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Common Surgical Errors
The Difference Between Surgical Mistakes and Complication
Surgical errors examples are possible even when under the care of the best, most experienced doctors. It is standard practice for a patient and a doctor to discuss any and all risks before surgery.
Usually, the patient or his or her guardian sign an informed consent document to confirm that they understand the risks associated with the surgical procedure. However, some issues fall outside of the scope of medical mistakes when they are caused by preventable surgical mistakes by medical staff.
When undergoing surgery there is always a risk of complications. An individual’s personal medical history and conditions, the medications they take, and how their body responds to the procedure can all influence the outcome.
While many (if not most) surgeries are common and safe, doctors cannot always predict how a patient will react to the procedure or the medications required to perform it. For example, a patient with no history of drug allergies may undergo surgery and have an allergic reaction to anesthesia medications.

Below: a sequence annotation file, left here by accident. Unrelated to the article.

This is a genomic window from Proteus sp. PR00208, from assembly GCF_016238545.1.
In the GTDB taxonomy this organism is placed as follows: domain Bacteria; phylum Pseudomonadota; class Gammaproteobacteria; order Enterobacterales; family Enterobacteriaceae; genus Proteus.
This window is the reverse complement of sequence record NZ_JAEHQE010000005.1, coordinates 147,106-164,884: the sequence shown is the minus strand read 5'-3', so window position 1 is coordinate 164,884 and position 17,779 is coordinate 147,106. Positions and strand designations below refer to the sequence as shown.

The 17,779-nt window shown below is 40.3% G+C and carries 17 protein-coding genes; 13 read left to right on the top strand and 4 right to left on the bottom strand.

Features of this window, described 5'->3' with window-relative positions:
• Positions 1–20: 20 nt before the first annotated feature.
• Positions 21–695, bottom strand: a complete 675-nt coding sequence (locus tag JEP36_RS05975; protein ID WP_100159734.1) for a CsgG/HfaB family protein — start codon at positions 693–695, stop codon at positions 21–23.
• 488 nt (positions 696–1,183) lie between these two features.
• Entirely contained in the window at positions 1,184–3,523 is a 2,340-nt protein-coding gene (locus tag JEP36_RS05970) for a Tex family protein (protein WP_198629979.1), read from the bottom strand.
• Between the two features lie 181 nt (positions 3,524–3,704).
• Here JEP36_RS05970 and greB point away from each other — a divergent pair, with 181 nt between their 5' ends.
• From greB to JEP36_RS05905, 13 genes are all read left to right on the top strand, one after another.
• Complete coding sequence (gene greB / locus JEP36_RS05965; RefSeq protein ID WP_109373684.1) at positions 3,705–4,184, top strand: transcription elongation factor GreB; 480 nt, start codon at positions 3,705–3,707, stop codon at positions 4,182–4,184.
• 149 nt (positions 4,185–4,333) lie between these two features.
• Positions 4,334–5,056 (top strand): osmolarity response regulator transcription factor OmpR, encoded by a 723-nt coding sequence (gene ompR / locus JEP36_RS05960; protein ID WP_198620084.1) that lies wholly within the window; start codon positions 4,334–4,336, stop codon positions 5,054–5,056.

These potential issues fall under the category of surgical complications and are not the fault of the doctor or his or her medical staff. Typically such risks are discussed before a procedure (except in some emergency situations, in which case it is understood that physicians are working in the interest of saving the patient’s life).
This process of confirming a patient’s understanding of the risks and making the decision to go forward with the procedure is called “informed consent”.
Surgical complications may include:
Anesthesia Reactions: Adverse or allergic reactions to anesthesia medications.
Blood Loss: Excessive bleeding during surgery can cause serious risks or even death. Blood transfusions may be required in such events.
Blood Clots: Clots which form as a result of the surgery or physical inactivity after surgery. Blood clots or “Deep Vein Thrombosis” can travel through the bloodstream to the lungs or brain and cause serious complications or even death.